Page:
Microphone-Array Front-end Processing for Speech Enhancement
Athena-RC-IAMU developed a showcase that demonstrates a state-of-the-art multi-channel speech enhancement system based on an array of MEMS (microelectromechanical sensors). The showcase was implemented based on MATLAB. It performs source localization for TDOA estimation and time alignment and then speech enhancement. It also displays the waveforms and spectrograms of the noisy and enhanced signals, the estimated source location, and the frame-based SNR of the noisy and enhanced signals (see Figure 1) as an objective speech quality measure. The application permits real-time recording from a MEMS microphone array (see Figure 1) provided by the DIRHA partner ST-Italy. The real-time recording MATLAB module was developed by Athena-RC-IAMU. It was implemented using objects and methods from MATLAB’s DSP System Toolbox.
Figure 1: Left: MEMS Array and Front-end Processing. Right: Display of showcase.
Click here to see a bigger resolution image of the showcase
Domoticarea has developed a communication protocol between the home automation system and the dialog manager developed by the Italian partner New Amuser.
This protocol allows the dialog manager to keep updated in real time over all states of the house: which lights are on and which turned off, which windows are open or closed, such temperatures are in the building, etc...
Through the information received in real time the dialog manager is able to ask appropriate questions to the end user.
Domoticarea has also developed an innovative process in defining the objectives of the end users, we had never studied so thoroughly the needs of people with physical disabilities.
Domoticarea has developed a good experience in the installation and setting of microphone systems integrating with home automation systems already existing.
This video shows the Intermediate Prototype released at the end of the second year of the project. The prototype is installed in the ITEA apartment available in Trento, Italy.
Home control demo for Portuguese, Spanish and English
INESC-ID developed a Java application that demonstrates baseline close-talking ASR technology for European Portuguese, Spanish and English. The application proposes a simple dialogue in which several services and objects in a household can be activated/deactivated using voice commands. The dialogue consists of a first always-listening stage, in which a certain activation command is expected (i.e. "DIRHA activate"); and a second stage in which a combination of object, action and room is expected (i.e. "Turn on the light of the kitchen"). The demo exploits the already available in-house ASR engine and text-to-speech technology based on both in-house engine (for Portuguese) and Festival (for Spanish and English). This demo is an intermediate step towards the adoption of HTK (offline) and FBK (real-time) ASR technologies.
User requirements collection and tasks definition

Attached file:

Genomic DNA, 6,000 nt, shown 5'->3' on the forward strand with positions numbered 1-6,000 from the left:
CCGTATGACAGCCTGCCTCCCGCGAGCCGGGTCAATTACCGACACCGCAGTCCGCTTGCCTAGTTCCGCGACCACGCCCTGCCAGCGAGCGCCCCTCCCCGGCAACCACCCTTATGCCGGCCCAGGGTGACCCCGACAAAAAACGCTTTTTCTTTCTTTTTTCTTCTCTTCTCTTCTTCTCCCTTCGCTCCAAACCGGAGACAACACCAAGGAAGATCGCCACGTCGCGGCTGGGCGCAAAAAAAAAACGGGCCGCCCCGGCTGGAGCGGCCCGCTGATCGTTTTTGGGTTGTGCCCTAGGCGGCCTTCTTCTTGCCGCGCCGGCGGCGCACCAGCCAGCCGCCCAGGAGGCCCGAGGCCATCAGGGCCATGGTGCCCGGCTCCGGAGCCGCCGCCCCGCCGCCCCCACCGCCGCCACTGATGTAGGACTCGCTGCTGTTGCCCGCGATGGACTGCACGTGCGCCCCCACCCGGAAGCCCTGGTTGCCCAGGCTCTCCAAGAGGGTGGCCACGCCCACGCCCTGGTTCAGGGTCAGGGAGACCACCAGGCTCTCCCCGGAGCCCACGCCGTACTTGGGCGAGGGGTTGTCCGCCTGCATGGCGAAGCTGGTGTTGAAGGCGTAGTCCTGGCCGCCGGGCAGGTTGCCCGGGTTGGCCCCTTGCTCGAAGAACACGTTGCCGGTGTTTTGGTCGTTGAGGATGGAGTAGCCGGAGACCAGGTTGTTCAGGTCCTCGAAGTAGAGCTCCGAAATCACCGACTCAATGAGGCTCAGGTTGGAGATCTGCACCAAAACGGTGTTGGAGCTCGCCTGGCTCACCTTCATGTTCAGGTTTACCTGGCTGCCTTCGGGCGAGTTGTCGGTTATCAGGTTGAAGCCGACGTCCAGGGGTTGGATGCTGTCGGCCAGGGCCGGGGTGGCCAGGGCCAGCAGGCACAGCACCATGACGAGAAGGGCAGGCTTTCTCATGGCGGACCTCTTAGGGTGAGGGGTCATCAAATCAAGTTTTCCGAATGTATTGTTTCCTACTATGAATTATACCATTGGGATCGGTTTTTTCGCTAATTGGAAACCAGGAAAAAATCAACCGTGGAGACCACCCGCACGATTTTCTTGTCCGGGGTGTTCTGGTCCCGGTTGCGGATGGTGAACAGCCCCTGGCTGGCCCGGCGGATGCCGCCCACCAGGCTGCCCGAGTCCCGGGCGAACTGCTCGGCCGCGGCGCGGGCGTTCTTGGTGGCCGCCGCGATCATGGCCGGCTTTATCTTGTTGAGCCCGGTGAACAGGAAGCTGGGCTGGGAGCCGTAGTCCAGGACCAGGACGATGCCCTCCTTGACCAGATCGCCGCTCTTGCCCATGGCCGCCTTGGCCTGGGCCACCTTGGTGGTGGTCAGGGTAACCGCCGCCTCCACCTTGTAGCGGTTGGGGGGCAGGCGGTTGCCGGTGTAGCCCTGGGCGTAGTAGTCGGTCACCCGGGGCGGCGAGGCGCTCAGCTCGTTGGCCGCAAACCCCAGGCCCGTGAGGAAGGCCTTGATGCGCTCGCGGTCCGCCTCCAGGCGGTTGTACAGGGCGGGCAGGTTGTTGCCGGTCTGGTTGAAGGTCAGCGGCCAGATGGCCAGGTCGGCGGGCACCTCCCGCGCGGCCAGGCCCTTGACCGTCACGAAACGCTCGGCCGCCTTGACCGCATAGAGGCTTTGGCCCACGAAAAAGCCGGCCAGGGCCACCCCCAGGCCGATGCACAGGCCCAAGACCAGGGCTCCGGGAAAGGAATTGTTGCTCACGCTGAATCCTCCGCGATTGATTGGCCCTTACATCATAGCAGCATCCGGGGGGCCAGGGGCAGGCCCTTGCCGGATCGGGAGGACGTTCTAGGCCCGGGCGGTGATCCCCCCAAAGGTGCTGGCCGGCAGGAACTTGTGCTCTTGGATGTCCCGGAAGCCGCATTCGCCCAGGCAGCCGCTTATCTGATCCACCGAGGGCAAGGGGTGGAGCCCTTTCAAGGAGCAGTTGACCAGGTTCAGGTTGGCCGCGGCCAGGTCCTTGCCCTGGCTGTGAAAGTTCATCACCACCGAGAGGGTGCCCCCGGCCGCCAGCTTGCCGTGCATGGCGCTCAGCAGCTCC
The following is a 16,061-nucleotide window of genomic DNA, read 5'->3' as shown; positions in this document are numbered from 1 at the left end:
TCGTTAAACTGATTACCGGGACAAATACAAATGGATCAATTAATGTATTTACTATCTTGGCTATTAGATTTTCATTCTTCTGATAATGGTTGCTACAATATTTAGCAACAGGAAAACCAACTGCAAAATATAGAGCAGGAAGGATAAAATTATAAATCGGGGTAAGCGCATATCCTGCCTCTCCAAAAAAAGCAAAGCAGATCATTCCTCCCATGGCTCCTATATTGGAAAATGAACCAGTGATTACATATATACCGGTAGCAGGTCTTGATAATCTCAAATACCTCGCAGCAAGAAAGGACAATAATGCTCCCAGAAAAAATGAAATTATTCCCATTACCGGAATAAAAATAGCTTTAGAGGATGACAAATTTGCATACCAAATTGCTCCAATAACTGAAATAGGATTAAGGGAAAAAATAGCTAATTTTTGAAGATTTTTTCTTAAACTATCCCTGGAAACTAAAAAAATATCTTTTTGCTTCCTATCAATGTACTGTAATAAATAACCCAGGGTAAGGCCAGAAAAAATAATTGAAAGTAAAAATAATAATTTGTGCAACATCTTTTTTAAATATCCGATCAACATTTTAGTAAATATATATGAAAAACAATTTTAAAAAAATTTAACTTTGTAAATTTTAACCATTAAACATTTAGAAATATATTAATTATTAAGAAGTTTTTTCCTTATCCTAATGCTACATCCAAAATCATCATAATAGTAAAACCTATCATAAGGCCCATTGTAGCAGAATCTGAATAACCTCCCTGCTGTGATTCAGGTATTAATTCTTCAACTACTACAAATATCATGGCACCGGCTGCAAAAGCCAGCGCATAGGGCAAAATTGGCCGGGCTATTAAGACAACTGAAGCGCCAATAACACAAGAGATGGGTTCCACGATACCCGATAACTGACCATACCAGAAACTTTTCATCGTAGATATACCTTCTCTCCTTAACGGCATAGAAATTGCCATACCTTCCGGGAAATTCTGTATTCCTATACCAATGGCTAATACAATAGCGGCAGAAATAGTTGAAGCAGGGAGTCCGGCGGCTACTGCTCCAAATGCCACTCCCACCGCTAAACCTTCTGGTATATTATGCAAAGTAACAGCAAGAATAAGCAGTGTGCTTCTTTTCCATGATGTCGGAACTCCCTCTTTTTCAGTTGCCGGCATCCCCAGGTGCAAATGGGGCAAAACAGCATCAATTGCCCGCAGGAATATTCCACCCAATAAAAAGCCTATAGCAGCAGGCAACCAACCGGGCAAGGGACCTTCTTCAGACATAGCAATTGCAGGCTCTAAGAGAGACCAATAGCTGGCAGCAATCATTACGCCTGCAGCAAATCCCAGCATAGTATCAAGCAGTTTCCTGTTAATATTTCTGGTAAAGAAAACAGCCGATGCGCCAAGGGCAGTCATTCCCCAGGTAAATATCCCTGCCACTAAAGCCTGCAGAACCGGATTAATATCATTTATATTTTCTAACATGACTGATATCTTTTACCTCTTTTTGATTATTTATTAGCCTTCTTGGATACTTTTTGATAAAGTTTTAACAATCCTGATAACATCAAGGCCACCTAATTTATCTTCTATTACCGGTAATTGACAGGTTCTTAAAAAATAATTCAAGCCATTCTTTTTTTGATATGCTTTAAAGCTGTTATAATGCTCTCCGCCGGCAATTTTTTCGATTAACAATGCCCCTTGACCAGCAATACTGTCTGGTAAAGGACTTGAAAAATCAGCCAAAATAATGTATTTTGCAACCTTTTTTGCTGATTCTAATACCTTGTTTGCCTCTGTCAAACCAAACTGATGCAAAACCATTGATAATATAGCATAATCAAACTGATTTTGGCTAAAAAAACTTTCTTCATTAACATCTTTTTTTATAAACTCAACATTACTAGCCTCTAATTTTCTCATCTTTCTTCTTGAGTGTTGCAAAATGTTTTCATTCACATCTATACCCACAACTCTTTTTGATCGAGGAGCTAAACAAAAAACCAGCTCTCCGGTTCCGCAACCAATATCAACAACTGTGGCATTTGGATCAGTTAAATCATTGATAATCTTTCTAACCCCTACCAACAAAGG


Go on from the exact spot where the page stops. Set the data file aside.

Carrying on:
For the Requirements gathering New Amuser led the definition of different techniques and the final decision of the method used to conduct the qualitative study.
Within the T1.1 the following activities have been carried out:
- Choice of the preferable technique to collect the requirements and individuation of tips for the check list and the semi-structured interview
- Preparation of the material for the survey
- Conduction of the interviews
The conduction and the analysis of the interviews have been in charge to New Amuser, involving full time the reference person both to go to the users’ houses to interview them and then to analyze the collected material.
The results of this survey and some possible application scenarios have been described in D1.1.
According to the results presented in this first deliverable, a first draft of the dialogue flow has been proposed and discussed among partners to identify the application scenarios and the features that the user interface should provide to the end-users.
To share this hypothesis among partners, a dialogue flow representing the voice interaction with the main services has been circulated.
The result of these discussions is a design dialogue that has been also assessed with a Wizard of Oz experiment.
This experiment has been conducted at December 2012 in a home automated apartment in Trento (ITEA apartment) with 11 Italian subjects that had not any motor impairment.
To improve the voice interface and understand possible problems carried out by the initial design, the operating person (wizard) followed the dialogue flow shared by the partners, asking the subjects to solve some tasks (based on the services/facilities that gained the best scores in the users' requirement study) and then to answer to a questionnaire .
This assessment activity has been partially used to define the user interface of the Dialogue manager for the show case (D5.1), and it will be reported in detail in D1.3.
Video of DIRHA Demonstrator for Austrian German in action
TU Graz has installed a fully working DIRHA demonstrator in a meeting room and the adjacent kitchen. This video demonstrates the voice dialog that controls automated appliances like light and blinds.